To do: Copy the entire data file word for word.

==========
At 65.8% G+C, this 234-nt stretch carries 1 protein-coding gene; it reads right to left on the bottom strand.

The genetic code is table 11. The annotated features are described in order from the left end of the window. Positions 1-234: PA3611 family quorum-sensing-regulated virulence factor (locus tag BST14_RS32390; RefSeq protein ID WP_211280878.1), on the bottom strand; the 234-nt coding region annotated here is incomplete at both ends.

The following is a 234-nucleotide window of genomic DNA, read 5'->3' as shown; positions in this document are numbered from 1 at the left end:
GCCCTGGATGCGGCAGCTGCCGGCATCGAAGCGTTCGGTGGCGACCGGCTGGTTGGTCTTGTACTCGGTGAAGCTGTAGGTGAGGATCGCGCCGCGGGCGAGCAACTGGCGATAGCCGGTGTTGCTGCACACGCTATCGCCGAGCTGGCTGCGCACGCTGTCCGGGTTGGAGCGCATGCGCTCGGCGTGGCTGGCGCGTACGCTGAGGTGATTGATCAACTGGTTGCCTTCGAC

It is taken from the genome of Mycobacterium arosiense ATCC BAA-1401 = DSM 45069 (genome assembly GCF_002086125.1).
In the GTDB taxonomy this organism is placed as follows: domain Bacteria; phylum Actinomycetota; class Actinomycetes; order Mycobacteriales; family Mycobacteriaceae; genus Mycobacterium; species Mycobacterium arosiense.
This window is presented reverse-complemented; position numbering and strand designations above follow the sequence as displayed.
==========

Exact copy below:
At 65.8% G+C, this 234-nt stretch carries 1 protein-coding gene; it reads right to left on the bottom strand.

The genetic code is table 11. The annotated features are described in order from the left end of the window. Positions 1-234: PA3611 family quorum-sensing-regulated virulence factor (locus tag BST14_RS32390; RefSeq protein ID WP_211280878.1), on the bottom strand; the 234-nt coding region annotated here is incomplete at both ends.

The following is a 234-nucleotide window of genomic DNA, read 5'->3' as shown; positions in this document are numbered from 1 at the left end:
GCCCTGGATGCGGCAGCTGCCGGCATCGAAGCGTTCGGTGGCGACCGGCTGGTTGGTCTTGTACTCGGTGAAGCTGTAGGTGAGGATCGCGCCGCGGGCGAGCAACTGGCGATAGCCGGTGTTGCTGCACACGCTATCGCCGAGCTGGCTGCGCACGCTGTCCGGGTTGGAGCGCATGCGCTCGGCGTGGCTGGCGCGTACGCTGAGGTGATTGATCAACTGGTTGCCTTCGAC

It is taken from the genome of Mycobacterium arosiense ATCC BAA-1401 = DSM 45069 (genome assembly GCF_002086125.1).
In the GTDB taxonomy this organism is placed as follows: domain Bacteria; phylum Actinomycetota; class Actinomycetes; order Mycobacteriales; family Mycobacteriaceae; genus Mycobacterium; species Mycobacterium arosiense.
This window is presented reverse-complemented; position numbering and strand designations above follow the sequence as displayed.